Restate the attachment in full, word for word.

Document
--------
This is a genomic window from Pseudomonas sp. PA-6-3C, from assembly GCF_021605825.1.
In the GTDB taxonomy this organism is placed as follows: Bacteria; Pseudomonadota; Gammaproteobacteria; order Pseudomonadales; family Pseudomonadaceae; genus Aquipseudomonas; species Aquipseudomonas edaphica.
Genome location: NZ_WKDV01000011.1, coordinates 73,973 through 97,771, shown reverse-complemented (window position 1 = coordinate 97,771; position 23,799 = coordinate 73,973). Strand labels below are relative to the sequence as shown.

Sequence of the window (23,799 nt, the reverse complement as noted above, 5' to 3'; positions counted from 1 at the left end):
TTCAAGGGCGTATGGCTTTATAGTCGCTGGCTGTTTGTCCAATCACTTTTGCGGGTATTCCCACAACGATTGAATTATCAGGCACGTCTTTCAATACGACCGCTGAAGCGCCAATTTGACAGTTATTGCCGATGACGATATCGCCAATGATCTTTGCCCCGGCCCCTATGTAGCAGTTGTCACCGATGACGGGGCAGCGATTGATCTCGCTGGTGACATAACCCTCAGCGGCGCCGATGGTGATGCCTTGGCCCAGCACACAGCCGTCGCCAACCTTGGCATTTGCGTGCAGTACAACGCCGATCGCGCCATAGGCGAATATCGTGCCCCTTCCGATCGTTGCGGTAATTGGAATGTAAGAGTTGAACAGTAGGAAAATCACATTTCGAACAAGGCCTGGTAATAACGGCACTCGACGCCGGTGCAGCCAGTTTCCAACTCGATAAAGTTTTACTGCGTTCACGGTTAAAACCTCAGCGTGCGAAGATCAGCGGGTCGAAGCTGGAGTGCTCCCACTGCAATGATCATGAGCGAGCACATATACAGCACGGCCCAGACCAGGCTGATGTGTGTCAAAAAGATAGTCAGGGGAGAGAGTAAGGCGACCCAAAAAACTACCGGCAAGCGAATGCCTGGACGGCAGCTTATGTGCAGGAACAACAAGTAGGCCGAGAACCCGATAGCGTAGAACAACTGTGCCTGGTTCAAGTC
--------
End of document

This is a genomic window from Pseudomonas sp. PA-6-3C, from assembly GCF_021605825.1.
In the GTDB taxonomy this organism is placed as follows: Bacteria; Pseudomonadota; Gammaproteobacteria; order Pseudomonadales; family Pseudomonadaceae; genus Aquipseudomonas; species Aquipseudomonas edaphica.
Genome location: NZ_WKDV01000011.1, coordinates 73,973 through 97,771, shown reverse-complemented (window position 1 = coordinate 97,771; position 23,799 = coordinate 73,973). Strand labels below are relative to the sequence as shown.

Sequence of the window (23,799 nt, the reverse complement as noted above, 5' to 3'; positions counted from 1 at the left end):
TTCAAGGGCGTATGGCTTTATAGTCGCTGGCTGTTTGTCCAATCACTTTTGCGGGTATTCCCACAACGATTGAATTATCAGGCACGTCTTTCAATACGACCGCTGAAGCGCCAATTTGACAGTTATTGCCGATGACGATATCGCCAATGATCTTTGCCCCGGCCCCTATGTAGCAGTTGTCACCGATGACGGGGCAGCGATTGATCTCGCTGGTGACATAACCCTCAGCGGCGCCGATGGTGATGCCTTGGCCCAGCACACAGCCGTCGCCAACCTTGGCATTTGCGTGCAGTACAACGCCGATCGCGCCATAGGCGAATATCGTGCCCCTTCCGATCGTTGCGGTAATTGGAATGTAAGAGTTGAACAGTAGGAAAATCACATTTCGAACAAGGCCTGGTAATAACGGCACTCGACGCCGGTGCAGCCAGTTTCCAACTCGATAAAGTTTTACTGCGTTCACGGTTAAAACCTCAGCGTGCGAAGATCAGCGGGTCGAAGCTGGAGTGCTCCCACTGCAATGATCATGAGCGAGCACATATACAGCACGGCCCAGACCAGGCTGATGTGTGTCAAAAAGATAGTCAGGGGAGAGAGTAAGGCGACCCAAAAAACTACCGGCAAGCGAATGCCTGGACGGCAGCTTATGTGCAGGAACAACAAGTAGGCCGAGAACCCGATAGCGTAGAACAACTGTGCCTGGTTCAAGTC